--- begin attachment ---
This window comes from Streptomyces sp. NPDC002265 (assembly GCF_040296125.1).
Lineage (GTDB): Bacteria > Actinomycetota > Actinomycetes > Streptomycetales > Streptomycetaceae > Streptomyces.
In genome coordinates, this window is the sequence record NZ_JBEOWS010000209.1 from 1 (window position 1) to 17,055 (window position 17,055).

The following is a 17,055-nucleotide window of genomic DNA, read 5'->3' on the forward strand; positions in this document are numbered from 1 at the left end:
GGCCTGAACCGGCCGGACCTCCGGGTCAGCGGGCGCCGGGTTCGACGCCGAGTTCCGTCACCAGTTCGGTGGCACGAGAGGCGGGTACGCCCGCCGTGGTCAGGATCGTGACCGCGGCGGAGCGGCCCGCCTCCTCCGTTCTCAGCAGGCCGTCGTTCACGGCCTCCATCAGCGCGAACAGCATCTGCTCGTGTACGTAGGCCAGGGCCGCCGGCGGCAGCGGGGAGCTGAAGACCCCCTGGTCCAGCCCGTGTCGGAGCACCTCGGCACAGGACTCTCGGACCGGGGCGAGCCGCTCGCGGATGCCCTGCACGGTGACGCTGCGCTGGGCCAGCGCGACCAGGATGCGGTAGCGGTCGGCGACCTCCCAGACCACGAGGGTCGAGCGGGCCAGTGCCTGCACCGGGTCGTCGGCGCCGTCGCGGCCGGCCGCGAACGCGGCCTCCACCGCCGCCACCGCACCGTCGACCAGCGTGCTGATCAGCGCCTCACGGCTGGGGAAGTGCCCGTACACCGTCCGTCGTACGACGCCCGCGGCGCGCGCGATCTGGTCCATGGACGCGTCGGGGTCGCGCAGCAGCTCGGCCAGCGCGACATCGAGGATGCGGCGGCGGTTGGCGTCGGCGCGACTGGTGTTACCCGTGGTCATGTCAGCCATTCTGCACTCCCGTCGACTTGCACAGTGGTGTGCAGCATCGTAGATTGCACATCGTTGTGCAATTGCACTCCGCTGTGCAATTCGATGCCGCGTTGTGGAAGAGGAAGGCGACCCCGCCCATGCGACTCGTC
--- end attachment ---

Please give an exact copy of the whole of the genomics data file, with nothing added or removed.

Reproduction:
This window comes from Streptomyces sp. NPDC002265 (assembly GCF_040296125.1).
Lineage (GTDB): Bacteria > Actinomycetota > Actinomycetes > Streptomycetales > Streptomycetaceae > Streptomyces.
In genome coordinates, this window is the sequence record NZ_JBEOWS010000209.1 from 1 (window position 1) to 17,055 (window position 17,055).

The following is a 17,055-nucleotide window of genomic DNA, read 5'->3' on the forward strand; positions in this document are numbered from 1 at the left end:
GGCCTGAACCGGCCGGACCTCCGGGTCAGCGGGCGCCGGGTTCGACGCCGAGTTCCGTCACCAGTTCGGTGGCACGAGAGGCGGGTACGCCCGCCGTGGTCAGGATCGTGACCGCGGCGGAGCGGCCCGCCTCCTCCGTTCTCAGCAGGCCGTCGTTCACGGCCTCCATCAGCGCGAACAGCATCTGCTCGTGTACGTAGGCCAGGGCCGCCGGCGGCAGCGGGGAGCTGAAGACCCCCTGGTCCAGCCCGTGTCGGAGCACCTCGGCACAGGACTCTCGGACCGGGGCGAGCCGCTCGCGGATGCCCTGCACGGTGACGCTGCGCTGGGCCAGCGCGACCAGGATGCGGTAGCGGTCGGCGACCTCCCAGACCACGAGGGTCGAGCGGGCCAGTGCCTGCACCGGGTCGTCGGCGCCGTCGCGGCCGGCCGCGAACGCGGCCTCCACCGCCGCCACCGCACCGTCGACCAGCGTGCTGATCAGCGCCTCACGGCTGGGGAAGTGCCCGTACACCGTCCGTCGTACGACGCCCGCGGCGCGCGCGATCTGGTCCATGGACGCGTCGGGGTCGCGCAGCAGCTCGGCCAGCGCGACATCGAGGATGCGGCGGCGGTTGGCGTCGGCGCGACTGGTGTTACCCGTGGTCATGTCAGCCATTCTGCACTCCCGTCGACTTGCACAGTGGTGTGCAGCATCGTAGATTGCACATCGTTGTGCAATTGCACTCCGCTGTGCAATTCGATGCCGCGTTGTGGAAGAGGAAGGCGACCCCGCCCATGCGACTCGTC